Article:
Human Papillomavirus (HPV)

HPV, also known as Human Papillomavirus, is a common virus that affects both males and females, which is passed from person to person through sexual contact. HPV can stay in the body for years, causing changes to cells that can lead to a wide range of HPV-related cancers and other serious diseases.

What causes HPV?

HPV infects both men and women. The virus is spread through intimate contact during sexual activity.

Condoms offer some but not total protection from HPV, as they don't cover all of the genital skin. They do offer protection from many other sexually transmitted infections though, and help prevent unwanted pregnancy.

You can be exposed to HPV the first time sexual activity occurs, from only one sexual partner.

Is it serious?

HPV can cause cancer of the cervix, vulva, vagina, penis, anus, some head and neck cancers, and genital warts.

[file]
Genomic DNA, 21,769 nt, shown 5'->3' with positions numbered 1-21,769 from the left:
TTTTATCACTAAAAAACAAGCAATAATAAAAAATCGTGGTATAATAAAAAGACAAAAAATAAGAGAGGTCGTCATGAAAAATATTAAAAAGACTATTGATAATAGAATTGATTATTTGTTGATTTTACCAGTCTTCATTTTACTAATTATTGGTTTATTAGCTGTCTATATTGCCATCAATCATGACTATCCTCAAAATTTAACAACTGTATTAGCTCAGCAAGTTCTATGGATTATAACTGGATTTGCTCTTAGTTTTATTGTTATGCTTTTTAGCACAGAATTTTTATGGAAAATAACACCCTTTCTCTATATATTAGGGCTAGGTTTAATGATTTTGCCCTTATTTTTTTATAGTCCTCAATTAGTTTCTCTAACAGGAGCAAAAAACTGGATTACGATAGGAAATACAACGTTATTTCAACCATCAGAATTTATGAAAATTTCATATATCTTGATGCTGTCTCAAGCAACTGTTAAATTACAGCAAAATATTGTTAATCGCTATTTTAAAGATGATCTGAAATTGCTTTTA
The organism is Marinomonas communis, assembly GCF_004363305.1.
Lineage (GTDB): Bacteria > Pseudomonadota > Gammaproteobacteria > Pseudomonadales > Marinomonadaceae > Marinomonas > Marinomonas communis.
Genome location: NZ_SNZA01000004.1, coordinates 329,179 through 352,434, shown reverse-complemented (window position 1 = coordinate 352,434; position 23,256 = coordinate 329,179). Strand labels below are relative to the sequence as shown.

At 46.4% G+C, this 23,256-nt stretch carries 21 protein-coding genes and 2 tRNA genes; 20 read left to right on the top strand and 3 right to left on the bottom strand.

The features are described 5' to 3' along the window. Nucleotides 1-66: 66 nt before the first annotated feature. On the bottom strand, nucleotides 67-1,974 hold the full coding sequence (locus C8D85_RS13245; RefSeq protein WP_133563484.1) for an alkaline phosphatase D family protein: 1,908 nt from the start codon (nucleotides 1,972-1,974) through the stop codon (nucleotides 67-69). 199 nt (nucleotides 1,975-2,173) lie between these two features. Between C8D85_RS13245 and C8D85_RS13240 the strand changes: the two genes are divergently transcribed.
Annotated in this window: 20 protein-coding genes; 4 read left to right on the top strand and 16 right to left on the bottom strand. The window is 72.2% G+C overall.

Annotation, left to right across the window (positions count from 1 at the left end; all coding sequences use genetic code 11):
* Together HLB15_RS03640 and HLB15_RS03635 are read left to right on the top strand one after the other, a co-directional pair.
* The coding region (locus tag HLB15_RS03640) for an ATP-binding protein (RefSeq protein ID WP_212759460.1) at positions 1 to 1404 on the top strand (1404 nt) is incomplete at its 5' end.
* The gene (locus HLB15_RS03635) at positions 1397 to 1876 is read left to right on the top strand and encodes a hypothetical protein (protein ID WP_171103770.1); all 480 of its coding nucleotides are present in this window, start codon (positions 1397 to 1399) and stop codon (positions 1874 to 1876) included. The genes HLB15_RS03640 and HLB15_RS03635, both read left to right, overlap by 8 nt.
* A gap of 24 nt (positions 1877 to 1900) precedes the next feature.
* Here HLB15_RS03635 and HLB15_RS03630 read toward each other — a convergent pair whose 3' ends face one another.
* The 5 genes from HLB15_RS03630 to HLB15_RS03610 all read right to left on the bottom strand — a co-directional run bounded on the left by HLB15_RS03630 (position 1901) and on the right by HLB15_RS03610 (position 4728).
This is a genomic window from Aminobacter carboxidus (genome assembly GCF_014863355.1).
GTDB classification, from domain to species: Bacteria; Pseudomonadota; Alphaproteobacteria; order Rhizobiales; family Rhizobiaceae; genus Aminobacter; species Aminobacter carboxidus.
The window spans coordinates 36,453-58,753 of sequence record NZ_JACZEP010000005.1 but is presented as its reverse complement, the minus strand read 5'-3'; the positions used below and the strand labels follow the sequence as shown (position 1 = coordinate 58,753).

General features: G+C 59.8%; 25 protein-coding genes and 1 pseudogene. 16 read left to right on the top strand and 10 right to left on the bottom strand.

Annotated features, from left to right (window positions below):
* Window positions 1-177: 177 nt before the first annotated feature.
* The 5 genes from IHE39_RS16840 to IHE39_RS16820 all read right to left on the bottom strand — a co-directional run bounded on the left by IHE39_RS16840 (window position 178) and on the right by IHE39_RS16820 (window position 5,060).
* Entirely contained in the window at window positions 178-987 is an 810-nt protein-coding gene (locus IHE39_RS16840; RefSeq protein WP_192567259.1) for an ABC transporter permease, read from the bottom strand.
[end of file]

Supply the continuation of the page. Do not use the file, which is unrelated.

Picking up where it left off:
What are the symptoms?

Most people with HPV have no symptoms. This means that people infected with HPV often do not know they have it, and can continue transmitting the virus to others. Detection can only be done through screening, speak to you GP or health provider about screening and early detection.

Is there any treatment?

There is currently no treatment for HPV.

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How can I protect myself?

Vaccinating against HPV provides highly effective protection against the development of HPV-related cancers and disease.

Regular Pap tests for females are still essential because the HPV vaccine does not protect against all cervical cancers.

National HPV Vaccination Program

The HPV vaccine is provided free in schools to all males and females aged 12-13 years under the National HPV Vaccination Program.

More information

Visit the HPV Register website or call 1800 478 734.